by RAY FLEMING
SOMETIME soon the government of the day in Britain will have to consider whether to abandon Budget Day in its present form. The Chancellor may still pose for the photographers with his battered dispatch box but that is just about all that is left of the drama that once made his annual statement on the nation's economy one of the great parliamentary occasions. The media's predictions of what would be in Mr Darling's speech on Wednesday were so accurate that it was almost unnecessary for him to deliver it. Such predictions are not the result of a new model of crystal ball in newspaper offices but the result of deliberate leaks by the Treasury in order to generate apathy towards what it knew could be no more than a stability statement. The most important speech concerning Britain's economic prospects this week was not Alistair Darling's but that of Ben Bernanke, Chairman of the US Federal Reserve Board, a day earlier when he announced another attempt, in association with central banks in Britain, Canada and Switzerland, to ease the global credit squeeze by providing more than 200 billion dollars in the world bond and currency markets.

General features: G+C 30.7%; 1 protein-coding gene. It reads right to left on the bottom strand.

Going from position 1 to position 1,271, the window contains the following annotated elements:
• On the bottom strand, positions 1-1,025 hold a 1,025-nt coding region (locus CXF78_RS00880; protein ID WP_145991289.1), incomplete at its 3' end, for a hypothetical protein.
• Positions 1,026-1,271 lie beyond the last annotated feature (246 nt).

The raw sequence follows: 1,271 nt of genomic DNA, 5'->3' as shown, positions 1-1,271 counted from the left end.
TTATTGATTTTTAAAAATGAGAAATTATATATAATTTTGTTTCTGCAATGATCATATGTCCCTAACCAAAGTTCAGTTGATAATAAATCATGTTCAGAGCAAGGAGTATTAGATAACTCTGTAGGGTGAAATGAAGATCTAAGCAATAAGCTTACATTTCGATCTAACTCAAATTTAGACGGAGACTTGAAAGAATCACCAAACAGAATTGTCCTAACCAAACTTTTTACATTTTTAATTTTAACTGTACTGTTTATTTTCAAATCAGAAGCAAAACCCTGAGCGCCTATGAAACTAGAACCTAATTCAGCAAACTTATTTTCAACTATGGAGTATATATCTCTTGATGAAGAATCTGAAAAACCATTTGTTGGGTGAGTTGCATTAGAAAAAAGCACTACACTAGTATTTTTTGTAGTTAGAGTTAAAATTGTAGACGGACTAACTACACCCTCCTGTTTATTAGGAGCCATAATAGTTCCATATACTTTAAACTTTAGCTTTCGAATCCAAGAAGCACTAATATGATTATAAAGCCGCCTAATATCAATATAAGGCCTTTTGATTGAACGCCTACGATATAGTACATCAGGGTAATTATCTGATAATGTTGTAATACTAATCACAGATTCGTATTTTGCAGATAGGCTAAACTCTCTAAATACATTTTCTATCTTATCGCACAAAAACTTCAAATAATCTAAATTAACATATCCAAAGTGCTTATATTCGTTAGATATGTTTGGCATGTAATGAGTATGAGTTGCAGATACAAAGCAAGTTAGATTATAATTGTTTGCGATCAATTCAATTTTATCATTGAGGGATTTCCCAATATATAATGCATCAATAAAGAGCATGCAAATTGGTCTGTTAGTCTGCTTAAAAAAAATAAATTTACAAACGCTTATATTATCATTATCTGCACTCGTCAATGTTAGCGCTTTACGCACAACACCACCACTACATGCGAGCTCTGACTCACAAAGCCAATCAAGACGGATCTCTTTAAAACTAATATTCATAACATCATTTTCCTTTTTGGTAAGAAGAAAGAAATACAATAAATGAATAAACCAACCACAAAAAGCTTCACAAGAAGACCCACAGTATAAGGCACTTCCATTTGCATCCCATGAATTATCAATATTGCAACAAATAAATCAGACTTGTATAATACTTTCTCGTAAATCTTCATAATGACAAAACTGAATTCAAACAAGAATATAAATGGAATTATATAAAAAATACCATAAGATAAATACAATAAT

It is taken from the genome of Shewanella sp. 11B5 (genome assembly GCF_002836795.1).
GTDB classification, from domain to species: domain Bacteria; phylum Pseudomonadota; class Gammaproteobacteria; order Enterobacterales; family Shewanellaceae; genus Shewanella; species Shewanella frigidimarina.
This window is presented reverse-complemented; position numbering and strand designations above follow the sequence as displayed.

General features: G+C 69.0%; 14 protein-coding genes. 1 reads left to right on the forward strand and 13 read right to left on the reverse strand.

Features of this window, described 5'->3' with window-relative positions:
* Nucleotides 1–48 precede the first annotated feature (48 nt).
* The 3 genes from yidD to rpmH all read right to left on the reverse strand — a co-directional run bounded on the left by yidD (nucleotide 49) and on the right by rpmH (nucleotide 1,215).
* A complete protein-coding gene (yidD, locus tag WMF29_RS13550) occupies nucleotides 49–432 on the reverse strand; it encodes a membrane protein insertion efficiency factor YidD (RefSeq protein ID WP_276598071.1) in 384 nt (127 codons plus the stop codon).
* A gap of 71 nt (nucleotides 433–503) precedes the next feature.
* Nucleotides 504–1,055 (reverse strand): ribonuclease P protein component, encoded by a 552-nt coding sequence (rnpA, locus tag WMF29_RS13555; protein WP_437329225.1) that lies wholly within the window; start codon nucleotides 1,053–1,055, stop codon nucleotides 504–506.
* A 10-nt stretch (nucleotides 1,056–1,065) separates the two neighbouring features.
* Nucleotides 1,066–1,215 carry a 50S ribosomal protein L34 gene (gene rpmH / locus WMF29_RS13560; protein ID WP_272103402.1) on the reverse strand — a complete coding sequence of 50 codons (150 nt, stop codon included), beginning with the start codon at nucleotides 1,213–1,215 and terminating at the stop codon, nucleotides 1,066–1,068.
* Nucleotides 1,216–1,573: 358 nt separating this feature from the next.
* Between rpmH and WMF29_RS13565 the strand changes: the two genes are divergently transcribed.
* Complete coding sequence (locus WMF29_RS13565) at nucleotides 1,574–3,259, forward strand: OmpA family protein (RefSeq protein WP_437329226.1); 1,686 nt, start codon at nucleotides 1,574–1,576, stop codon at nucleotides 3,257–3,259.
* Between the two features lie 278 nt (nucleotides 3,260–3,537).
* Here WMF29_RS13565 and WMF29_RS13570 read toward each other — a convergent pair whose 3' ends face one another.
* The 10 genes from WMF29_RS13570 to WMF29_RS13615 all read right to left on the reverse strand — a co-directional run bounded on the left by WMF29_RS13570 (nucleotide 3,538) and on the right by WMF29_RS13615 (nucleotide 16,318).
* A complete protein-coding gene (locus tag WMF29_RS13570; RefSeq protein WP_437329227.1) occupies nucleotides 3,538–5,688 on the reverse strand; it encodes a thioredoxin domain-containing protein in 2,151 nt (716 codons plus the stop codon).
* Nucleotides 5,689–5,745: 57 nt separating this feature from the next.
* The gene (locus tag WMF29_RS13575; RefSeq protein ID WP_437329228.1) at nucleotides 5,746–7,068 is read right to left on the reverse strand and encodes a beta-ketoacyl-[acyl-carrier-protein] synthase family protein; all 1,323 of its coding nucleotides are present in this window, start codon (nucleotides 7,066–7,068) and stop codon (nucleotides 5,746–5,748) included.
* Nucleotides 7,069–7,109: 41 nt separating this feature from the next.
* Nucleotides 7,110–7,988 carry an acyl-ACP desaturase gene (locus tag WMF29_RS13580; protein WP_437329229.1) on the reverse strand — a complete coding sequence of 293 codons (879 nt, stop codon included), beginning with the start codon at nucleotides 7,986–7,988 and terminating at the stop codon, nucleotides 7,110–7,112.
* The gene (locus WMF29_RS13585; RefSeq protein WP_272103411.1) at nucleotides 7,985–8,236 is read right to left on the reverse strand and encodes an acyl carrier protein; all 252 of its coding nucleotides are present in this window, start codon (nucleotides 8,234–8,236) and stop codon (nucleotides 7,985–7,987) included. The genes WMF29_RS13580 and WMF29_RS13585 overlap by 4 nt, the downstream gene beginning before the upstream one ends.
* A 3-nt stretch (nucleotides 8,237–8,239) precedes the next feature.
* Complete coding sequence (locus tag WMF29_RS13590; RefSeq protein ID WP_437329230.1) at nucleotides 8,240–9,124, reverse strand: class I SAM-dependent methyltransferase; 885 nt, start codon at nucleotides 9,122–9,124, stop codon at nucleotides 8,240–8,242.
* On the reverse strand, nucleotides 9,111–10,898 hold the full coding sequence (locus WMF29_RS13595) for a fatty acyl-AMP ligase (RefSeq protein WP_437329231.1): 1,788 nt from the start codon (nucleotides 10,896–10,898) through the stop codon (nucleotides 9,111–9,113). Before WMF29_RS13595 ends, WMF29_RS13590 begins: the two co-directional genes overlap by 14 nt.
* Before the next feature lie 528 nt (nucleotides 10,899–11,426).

A STABILITY BUDGET
by RAY FLEMING
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